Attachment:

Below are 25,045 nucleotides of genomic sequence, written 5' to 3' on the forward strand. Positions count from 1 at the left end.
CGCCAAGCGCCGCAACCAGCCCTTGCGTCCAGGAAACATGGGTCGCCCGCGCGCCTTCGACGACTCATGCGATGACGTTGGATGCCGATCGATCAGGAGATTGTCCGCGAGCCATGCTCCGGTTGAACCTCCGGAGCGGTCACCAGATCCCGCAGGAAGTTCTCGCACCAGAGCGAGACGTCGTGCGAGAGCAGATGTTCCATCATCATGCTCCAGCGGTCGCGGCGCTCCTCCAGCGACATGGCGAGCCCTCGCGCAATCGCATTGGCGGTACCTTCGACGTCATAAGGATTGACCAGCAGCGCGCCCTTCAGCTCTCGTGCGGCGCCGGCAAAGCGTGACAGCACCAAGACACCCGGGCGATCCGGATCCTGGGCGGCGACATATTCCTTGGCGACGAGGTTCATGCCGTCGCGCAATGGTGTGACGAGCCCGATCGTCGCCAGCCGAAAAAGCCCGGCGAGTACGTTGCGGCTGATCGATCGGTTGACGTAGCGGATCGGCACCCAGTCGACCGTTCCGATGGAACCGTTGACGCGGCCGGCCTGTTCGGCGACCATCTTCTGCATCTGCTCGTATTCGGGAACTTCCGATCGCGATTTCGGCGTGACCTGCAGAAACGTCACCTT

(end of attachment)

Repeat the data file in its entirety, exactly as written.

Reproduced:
Below are 25,045 nucleotides of genomic sequence, written 5' to 3' on the forward strand. Positions count from 1 at the left end.
CGCCAAGCGCCGCAACCAGCCCTTGCGTCCAGGAAACATGGGTCGCCCGCGCGCCTTCGACGACTCATGCGATGACGTTGGATGCCGATCGATCAGGAGATTGTCCGCGAGCCATGCTCCGGTTGAACCTCCGGAGCGGTCACCAGATCCCGCAGGAAGTTCTCGCACCAGAGCGAGACGTCGTGCGAGAGCAGATGTTCCATCATCATGCTCCAGCGGTCGCGGCGCTCCTCCAGCGACATGGCGAGCCCTCGCGCAATCGCATTGGCGGTACCTTCGACGTCATAAGGATTGACCAGCAGCGCGCCCTTCAGCTCTCGTGCGGCGCCGGCAAAGCGTGACAGCACCAAGACACCCGGGCGATCCGGATCCTGGGCGGCGACATATTCCTTGGCGACGAGGTTCATGCCGTCGCGCAATGGTGTGACGAGCCCGATCGTCGCCAGCCGAAAAAGCCCGGCGAGTACGTTGCGGCTGATCGATCGGTTGACGTAGCGGATCGGCACCCAGTCGACCGTTCCGATGGAACCGTTGACGCGGCCGGCCTGTTCGGCGACCATCTTCTGCATCTGCTCGTATTCGGGAACTTCCGATCGCGATTTCGGCGTGACCTGCAGAAACGTCACCTT